In our daily lives, we're surrounded by symbols meant to guide us, warn us and convey concepts quickly. From the diamond-shaped hazardous-materials placards on tractor-trailers, rail cars and cargo containers to the glyphs and emoji on our cell phones, ours is a semiotic world, awash with signifiers ranging from the elegant to the enigmatic.
Not surprisingly, clothing care symbols — those squares, circles, tringles, swooshes, lines and dots on the labels of almost everything we wear — fall somewhere in between. After all, as anyone who's played Pictionary can attest, we don't all share the same ideas of what makes for an effective symbol. One person's "baby talk" is another's "baby fish mouth." Old movie references aside, clothing-care symbols are a code worth knowing, whether you're washing your duds or deciding whether buying that angora sweater is really worth the aggravation.
As near as we could find out, clothing care labels in America date back at least to the 1950s. They gained steam in the 1960s but didn't become federally regulated until 1983 [sources: FTC, Michael]. Today, most clothes and fabrics require labels (exceptions include gloves, hats and shoes) [source: FTC]. Typically, an apparel company sends tag designs with care info to a label supplier, which turns out the labels and sends them back for approval. From there, they go to the contractors who cut and sew the garments [sources: Flores, McGuire, Michael].
All well and good — but where did the symbols come from in the first place? Turns out, the symbols we use today are a rather recent development.
"In the late '90s to early 2000s the American Society for Testing and Materials, ASTM International, put out a standardized set of care symbols with the goal of creating a universally understood set," said Adam Flores Jr., technical service manager at Progressive Label Inc.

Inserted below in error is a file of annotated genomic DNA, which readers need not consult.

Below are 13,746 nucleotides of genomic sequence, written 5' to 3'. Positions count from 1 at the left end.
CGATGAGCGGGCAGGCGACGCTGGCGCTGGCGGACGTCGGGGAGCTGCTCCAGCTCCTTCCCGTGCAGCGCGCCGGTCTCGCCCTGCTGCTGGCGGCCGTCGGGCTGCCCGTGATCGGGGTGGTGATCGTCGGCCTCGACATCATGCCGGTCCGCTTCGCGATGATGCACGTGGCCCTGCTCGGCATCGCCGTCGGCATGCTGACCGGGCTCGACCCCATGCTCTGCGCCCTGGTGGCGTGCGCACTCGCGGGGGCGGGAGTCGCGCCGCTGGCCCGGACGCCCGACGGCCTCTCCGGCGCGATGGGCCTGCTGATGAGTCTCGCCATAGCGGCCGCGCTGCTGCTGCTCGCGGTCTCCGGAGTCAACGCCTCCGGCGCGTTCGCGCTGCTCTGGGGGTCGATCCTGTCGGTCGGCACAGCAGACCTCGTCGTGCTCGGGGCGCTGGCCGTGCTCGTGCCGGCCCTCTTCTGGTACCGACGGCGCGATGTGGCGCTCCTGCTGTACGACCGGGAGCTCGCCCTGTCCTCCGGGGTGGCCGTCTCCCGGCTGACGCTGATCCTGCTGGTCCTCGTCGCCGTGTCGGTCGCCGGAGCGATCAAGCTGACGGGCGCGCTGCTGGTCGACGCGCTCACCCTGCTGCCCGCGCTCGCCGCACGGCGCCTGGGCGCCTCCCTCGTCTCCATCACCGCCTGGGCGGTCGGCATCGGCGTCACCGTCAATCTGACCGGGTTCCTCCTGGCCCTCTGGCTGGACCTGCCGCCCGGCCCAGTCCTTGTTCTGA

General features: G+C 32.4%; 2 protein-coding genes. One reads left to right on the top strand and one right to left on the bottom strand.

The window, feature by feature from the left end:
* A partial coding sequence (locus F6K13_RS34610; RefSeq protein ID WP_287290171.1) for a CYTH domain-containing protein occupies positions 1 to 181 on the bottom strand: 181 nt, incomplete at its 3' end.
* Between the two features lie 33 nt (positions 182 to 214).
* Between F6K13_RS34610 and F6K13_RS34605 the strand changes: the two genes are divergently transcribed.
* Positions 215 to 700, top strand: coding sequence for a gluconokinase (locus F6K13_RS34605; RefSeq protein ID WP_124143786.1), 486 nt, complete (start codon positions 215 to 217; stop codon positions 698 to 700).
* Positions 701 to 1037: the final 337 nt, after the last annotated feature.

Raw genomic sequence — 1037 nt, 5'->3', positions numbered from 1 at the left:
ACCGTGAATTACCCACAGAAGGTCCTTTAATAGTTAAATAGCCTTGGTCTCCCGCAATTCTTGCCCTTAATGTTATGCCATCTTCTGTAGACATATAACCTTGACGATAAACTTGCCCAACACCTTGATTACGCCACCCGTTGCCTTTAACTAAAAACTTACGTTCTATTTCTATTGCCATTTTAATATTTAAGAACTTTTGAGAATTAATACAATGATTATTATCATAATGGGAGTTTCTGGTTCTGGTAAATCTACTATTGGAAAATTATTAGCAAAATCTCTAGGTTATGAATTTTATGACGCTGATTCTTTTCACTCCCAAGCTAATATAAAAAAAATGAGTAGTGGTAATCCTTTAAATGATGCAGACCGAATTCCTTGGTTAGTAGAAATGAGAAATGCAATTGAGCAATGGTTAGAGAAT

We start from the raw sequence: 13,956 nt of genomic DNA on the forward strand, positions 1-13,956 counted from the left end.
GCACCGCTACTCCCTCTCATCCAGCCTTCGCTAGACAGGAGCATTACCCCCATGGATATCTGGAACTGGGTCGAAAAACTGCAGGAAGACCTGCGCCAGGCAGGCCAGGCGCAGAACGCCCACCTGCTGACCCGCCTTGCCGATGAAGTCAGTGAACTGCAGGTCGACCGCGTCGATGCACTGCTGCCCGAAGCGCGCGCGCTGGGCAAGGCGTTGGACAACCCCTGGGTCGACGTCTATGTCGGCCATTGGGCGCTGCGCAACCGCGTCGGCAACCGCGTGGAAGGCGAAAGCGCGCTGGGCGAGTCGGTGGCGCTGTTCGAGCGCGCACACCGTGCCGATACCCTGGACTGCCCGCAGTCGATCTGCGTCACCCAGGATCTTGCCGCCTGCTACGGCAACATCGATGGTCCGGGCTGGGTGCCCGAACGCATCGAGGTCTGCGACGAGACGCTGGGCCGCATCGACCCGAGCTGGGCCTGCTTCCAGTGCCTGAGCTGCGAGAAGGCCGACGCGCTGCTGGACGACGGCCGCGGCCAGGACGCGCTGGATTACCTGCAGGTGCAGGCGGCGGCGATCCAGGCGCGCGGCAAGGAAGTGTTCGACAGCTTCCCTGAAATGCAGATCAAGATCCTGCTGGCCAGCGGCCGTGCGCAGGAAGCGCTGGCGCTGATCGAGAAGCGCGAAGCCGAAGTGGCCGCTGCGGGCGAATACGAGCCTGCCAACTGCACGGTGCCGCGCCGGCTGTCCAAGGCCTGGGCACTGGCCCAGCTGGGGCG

If you've ever looked at these tags, you've perhaps noticed they can differ quite a bit. Some have more symbols, others fewer; some sport text, symbols or both. So what gives? Well, the Federal Trade Commission (FTC), which enforces label rules in the U.S., doesn't mind a little efficiency, as long as the message gets across. So if your label simply says, "Machine wash. Tumble dry," (and nothing more) then feel free to wash and dry at any temperature, using any bleach you like, without worrying about ironing or special treatment [source: FTC].
That said, the rules do try to prevent likely mix-ups — such as assuming a machine-washable garment is OK to iron — as well as consumer fraud [sources: Flores, FTC].
"Companies providing the care information have to have a reasonable basis for the information they disclose, which they develop from testing, experience with similar garments, information from the mills, etc.," said Catherine Michael of the American Apparel & Footwear Association.
Let's take a closer look at those symbols and what they mean.
The Label Lexicon
ASTM symbols follow a simple scheme and a set order: wash (tub shape), bleach (triangle), dry (square), iron (iron) and special care (circle). A circle by itself usually means dry cleaning or wet cleaning. A circle (special care) inside a square (drying) changes "dry" to "tumble dry."
Adding lines, dots and other marks modify these base symbols and adds info. For example, a large X through a symbol negates it or offers a warning, whereas an empty symbol often means that any version of what the symbol represents is OK to use. Thus, a crossed-out triangle means do not bleach, whereas an empty triangle tells you that any bleach will do. Adding two parallel diagonal lines means to use only non-chlorine/oxygen bleach.
One, two or three dots used with the tumble dry and iron symbols indicate cold, medium and hot, respectively. But when used with the washer symbol, the number of dots relates to actual temperatures:
- Six: 200° F/95° C
- Five: 160° F/70° C
- Four: 140° F/60° C
- Three: 120° F/50° C
- Two: 105° F/40° C
- One: 65-85° F/18-30° C